dealer Jun Kobayahawa, in Yokohama. He built up an enormous numismatic collection, over 15,000 specimens, including Chinese, Japanese, and Korean coins, as well as an impressive library. His unexpected death threw the future of these collections into question, and after some back and forth with the executor of his will, they were purchased by Reilly, who retained ownership, though they were housed at the ANS. Reilly’s daughter Frances formally donated the materials in 1938.
Ramsden may not be as familiar a name as some, but his legacy lives on in the ANS’s outstanding Far Eastern numismatic collections. In 2009, a student in the Society’s Eric P. Newman Graduate Seminar in Numismatics, Lyce Jankowski, produced an extremely useful research paper on the Society’s Chinese collection, documenting what she had uncovered on the subject. One interesting fact was that, had Ramsden lived longer, he might have left an even bigger impression on the ANS. Just a few months before Ramsden’s death, Wood had suggested that he might come to New York to be the curator of what Wood was already calling “the best collection of Far Eastern coins known.”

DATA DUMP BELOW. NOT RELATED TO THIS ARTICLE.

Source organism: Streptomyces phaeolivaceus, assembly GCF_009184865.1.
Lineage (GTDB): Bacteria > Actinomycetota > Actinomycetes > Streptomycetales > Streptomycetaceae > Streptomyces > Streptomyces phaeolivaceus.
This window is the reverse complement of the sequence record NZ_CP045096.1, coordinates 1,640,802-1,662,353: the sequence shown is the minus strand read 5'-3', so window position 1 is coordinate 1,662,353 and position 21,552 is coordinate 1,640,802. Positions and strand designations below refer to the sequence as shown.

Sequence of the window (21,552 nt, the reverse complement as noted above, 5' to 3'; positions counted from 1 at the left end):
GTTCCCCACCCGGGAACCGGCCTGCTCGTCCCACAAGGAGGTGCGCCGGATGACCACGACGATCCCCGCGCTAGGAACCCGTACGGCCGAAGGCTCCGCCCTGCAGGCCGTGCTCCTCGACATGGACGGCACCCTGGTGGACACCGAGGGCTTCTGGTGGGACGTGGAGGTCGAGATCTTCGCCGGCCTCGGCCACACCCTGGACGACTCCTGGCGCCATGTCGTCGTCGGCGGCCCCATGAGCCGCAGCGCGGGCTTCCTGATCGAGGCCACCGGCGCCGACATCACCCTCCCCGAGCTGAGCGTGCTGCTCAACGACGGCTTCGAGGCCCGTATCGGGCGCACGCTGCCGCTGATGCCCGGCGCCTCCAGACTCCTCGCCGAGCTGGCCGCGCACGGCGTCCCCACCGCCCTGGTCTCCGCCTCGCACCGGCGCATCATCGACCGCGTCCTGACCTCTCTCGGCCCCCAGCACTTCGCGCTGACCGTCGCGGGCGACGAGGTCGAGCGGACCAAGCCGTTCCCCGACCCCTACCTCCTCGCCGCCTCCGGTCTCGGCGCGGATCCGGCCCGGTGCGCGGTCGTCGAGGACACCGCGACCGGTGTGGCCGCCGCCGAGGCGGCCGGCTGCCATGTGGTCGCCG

Poking around in the ANS’s Farran Zerbe correspondence last week, I stumbled onto a couple of letters on a topic that should interest collectors of paper currency, relating to one of the most sensational crimes of the 20th century.
On March 1, 1932, the toddler son of pilot and national hero Charles Lindbergh was kidnapped from his New Jersey home. A ransom note demanding $50,000, which included instructions regarding the denominations of the bills, was left at the scene, and though larger sums were discussed in later notes, this was the amount that was ultimately given to a mysterious man identifying himself as “John” about a month later. Though the cash failed to secure the return of the boy—his decomposed body was discovered about a month later—it would ultimately lead to the apprehension of “John,” Bronx carpenter Bruno Richard Hauptmann, who was executed for the crime in 1936.